Saudi Journal of Gastroenterology

: 2011  |  Volume : 17  |  Issue : 4  |  Page : 241--244

Diversity of genotype and mode of spread of Hepatitis C virus in Northern India

Harmeet S Rehan1, Seema Manak1, Madhur Yadav2, Deepinder1, Deepti Chopra1, Neeta Wardhan1,  
1 Department of Pharmacology, Lady Hardinge Medical College, New Delhi, India
2 Department of Medicine, Lady Hardinge Medical College, New Delhi, India

Correspondence Address:
Harmeet S Rehan
Department of Pharmacology, Lady Hardinge Medical College, New Delhi -110 001


Background/Aim : Hepatitis C is caused by hepatitis C virus (HCV), which is classified into 6 genotypes. It leads to chronic hepatitis in 80% of the cases. Genotype of the virus helps in predicting response to antiviral therapy and also the duration of treatment. Therefore, it is important to know the prevalence of each genotype. Knowledge regarding the route of entry of HCV in the blood is also necessary to formulate a strategy to prevent its spread. Patients and Methods : One hundred and two newly diagnosed patients with chronic hepatitis C, having anti-HCV antibody-positive were included in the study. Their HCV RNA viral load and genotype were determined by Reverse Transcriptase PCR assay on Roche Cobas Ampliprep analyzer. Results : Genotype 3 was commonly detected in 58.8% patients followed by genotype 1 in 20.6%. Twelve patients had genotype 4 (11.8%) and 9 had mixed infection with genotypes 3 and 4. Among these patients, 43.1% of patients had a history of multiple injection exposure. Blood transfusion received by 6.9% and 2.9% had donated blood. Only 1 patient had a history of drug abuse. Conclusion : The distribution of genotypes varies in different regions and therefore its knowledge is important, as it determines the response of the patient to the treatment. The use of autodisabled syringes, their proper disposal, following biomedical waste management guidelines, and organizing continued medical education and workshops will help in preventing the spread of HCV infection.

How to cite this article:
Rehan HS, Manak S, Yadav M, Deepinder, Chopra D, Wardhan N. Diversity of genotype and mode of spread of Hepatitis C virus in Northern India.Saudi J Gastroenterol 2011;17:241-244

How to cite this URL:
Rehan HS, Manak S, Yadav M, Deepinder, Chopra D, Wardhan N. Diversity of genotype and mode of spread of Hepatitis C virus in Northern India. Saudi J Gastroenterol [serial online] 2011 [cited 2019 Sep 24 ];17:241-244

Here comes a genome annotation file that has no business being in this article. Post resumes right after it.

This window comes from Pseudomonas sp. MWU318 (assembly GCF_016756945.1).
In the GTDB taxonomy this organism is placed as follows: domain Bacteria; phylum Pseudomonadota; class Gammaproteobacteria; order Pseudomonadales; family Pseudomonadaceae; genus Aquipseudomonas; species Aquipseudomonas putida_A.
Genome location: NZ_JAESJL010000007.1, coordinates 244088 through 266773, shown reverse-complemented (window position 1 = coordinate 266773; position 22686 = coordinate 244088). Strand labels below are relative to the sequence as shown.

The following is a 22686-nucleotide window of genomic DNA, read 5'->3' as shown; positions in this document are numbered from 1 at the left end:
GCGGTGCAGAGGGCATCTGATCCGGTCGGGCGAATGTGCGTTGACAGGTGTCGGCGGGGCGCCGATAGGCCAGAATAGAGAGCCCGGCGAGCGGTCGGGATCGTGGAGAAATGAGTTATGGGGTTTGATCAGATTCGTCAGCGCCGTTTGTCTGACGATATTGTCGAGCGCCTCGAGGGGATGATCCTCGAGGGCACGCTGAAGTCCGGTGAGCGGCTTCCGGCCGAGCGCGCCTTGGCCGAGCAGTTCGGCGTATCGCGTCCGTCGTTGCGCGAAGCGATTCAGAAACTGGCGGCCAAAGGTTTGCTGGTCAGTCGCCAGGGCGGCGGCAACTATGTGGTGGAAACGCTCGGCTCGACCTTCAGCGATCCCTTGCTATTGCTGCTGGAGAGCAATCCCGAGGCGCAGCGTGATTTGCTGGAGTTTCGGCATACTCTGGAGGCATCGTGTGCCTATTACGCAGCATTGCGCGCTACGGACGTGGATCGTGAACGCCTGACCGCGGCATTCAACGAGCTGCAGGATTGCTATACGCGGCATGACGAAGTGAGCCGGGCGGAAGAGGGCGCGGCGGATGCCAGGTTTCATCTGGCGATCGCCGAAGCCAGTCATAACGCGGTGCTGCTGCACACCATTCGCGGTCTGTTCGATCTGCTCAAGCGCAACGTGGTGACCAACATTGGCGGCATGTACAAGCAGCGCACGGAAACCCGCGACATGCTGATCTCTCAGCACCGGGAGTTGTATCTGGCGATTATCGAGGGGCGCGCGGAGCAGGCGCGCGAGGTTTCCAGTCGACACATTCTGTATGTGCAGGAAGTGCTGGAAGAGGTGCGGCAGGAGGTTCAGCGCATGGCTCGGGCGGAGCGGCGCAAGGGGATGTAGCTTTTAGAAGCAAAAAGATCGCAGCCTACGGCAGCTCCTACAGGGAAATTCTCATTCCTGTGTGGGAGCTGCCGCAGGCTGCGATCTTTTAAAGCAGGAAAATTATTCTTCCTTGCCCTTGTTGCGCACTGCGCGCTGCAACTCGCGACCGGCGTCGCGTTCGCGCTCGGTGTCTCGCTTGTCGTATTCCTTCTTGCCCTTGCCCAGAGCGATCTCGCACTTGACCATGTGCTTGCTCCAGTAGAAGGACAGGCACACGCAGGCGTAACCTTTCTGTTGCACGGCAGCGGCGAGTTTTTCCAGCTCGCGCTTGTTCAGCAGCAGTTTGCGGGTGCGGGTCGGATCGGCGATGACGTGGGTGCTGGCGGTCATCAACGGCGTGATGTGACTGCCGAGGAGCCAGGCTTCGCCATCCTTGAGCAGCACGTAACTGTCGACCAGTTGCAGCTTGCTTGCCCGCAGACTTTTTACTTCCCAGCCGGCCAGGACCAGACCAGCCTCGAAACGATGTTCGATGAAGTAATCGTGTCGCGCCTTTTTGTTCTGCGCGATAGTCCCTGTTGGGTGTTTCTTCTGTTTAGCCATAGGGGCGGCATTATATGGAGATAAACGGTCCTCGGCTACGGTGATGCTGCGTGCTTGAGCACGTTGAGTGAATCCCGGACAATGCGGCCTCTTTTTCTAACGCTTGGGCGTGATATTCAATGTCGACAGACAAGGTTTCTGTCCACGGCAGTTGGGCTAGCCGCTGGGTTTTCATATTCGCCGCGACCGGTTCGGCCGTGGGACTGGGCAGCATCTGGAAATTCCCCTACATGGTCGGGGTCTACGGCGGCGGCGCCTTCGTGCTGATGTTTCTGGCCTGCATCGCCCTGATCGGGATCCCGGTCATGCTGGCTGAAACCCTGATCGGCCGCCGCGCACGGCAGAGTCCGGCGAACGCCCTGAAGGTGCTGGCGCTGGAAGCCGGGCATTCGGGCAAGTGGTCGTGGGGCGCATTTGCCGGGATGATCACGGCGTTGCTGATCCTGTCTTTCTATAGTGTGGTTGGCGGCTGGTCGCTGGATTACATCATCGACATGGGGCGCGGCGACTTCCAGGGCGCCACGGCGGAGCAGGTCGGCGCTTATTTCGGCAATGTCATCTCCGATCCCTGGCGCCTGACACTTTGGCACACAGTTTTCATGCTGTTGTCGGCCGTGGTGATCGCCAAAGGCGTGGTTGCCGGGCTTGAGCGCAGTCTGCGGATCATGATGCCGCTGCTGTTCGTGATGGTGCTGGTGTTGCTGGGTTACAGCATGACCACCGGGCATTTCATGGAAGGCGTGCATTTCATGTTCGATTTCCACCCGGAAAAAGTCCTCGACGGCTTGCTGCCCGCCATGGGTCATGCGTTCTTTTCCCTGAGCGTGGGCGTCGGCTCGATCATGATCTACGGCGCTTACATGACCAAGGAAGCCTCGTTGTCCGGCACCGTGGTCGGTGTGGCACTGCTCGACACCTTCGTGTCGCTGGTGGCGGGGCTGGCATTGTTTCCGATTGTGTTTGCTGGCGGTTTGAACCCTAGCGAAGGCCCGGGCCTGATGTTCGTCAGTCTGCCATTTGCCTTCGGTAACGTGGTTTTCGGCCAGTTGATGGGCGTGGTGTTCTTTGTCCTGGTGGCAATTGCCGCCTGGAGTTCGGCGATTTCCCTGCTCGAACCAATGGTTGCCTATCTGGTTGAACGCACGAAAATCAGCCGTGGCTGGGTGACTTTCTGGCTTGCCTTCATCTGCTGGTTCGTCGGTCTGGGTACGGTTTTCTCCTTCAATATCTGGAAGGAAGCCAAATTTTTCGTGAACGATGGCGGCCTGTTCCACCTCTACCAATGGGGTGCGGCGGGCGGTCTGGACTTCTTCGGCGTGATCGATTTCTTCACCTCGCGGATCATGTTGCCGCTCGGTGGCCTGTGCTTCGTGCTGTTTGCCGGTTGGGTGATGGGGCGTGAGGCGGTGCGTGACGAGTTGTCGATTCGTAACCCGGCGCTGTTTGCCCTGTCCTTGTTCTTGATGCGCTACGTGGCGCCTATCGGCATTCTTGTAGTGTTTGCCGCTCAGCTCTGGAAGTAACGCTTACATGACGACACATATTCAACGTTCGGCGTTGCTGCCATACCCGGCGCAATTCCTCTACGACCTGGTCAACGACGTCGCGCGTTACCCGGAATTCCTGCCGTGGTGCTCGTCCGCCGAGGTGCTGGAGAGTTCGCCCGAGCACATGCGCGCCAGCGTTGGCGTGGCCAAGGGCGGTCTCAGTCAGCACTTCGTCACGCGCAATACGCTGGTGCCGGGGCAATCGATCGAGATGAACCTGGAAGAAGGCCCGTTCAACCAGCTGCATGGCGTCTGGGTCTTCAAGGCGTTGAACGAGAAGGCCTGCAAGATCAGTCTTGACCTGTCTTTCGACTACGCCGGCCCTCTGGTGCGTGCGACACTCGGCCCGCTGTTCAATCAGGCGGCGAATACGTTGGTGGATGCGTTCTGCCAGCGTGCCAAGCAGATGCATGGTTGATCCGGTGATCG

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Full Text

Hepatitis C is caused by a spherical, enveloped, single-stranded RNA virus, which belongs to the family Flavivirdae and genus Flavivirus. It is a major cause of chronic hepatitis C, throughout the world. WHO estimates that 170 million individuals worldwide are infected with hepatitis C virus (HCV). However, the prevalence of HCV infection varies throughout the world. [1]

HCV is classified into 6 genotypes and numerous subtypes. Molecular differences between the genotypes are relatively large and have a difference of at least 30% at the nucleotide level. The viral genome undergoes mutation and thus the parent strain has different mutants, which coexist as quasispecies in the same individual. [2]

HCV leads to chronic hepatitis in about 80% of the cases. [3] The virus can cause gradual hepatic fibrosis and eventual cirrhosis, end-stage liver disease, and hepatocellular carcinoma. [4] Without treatment, the expected time to develop cirrhosis is less than 20 years. [5]

The virus genotype does not influence the presentation of the disease but different strains of HCV may be involved in the disparity in the course of the hepatitis C among infected individuals and difference in the pattern of the disease between countries with different dominant genotypes.

Since it is a major predictor of response to antiviral therapy and also determines the duration of treatment, it is important to understand the prevalence of the type of genotype to device strategies to combat and to take preventive measures. It is also important to understand the route of entry of HCV in the blood so that its spread can be prevented, therefore the study was planned to know the genotype and its probable mode of transmission.

 Patients and Methods

One hundred and two newly diagnosed patients with chronic hepatitis C infection, who attended the Medicine outpatient clinics at the Lady Hardinge Medical College (LHMC) and associated Smt. SSK Hospital, New Delhi, during 2007-2009, between 18 and 60 years of age were included in this prospective study. The study protocol was approved by the Institutional Ethics Committee, LHMC. A written informed consent was taken from all the patients. A detailed clinical history of the patient, including past history of taking multiple injections, blood donation, blood transfusion, and drug abuse, was taken and recorded in the patient case record by the treating physician.

All the patients had anti-HCV antibody-positive test done by ELISA (Tri Dot) test. HCV RNA viral load and genotype was done for all the patients before starting the combination therapy with injection Interferon-α2a thrice weekly subcutaneously and capsule ribavirin 1000 mg orally. HCV RNA quantitative test was done by Reverse Transcriptase PCR assay on Roche Cobas Ampliprep analyzer (Roche Diagnostics GmbH, Mannheim, Germany), ranging from 43 IU/mL to 6.9 × 10 7 IU/mL. A viral count of <43 IU/mL was considered to be undetectable.


The characteristics of the study patients are shown in [Table 1]. Commonly detected genotype of HCV was genotype 3 (58.8%) followed by genotype 1 (20.6%). Twelve patients (11.8%) showed infection with genotype 4 and 9 (8.2%) patients had mixed infection with both 3 and 4 genotypes.{Table 1}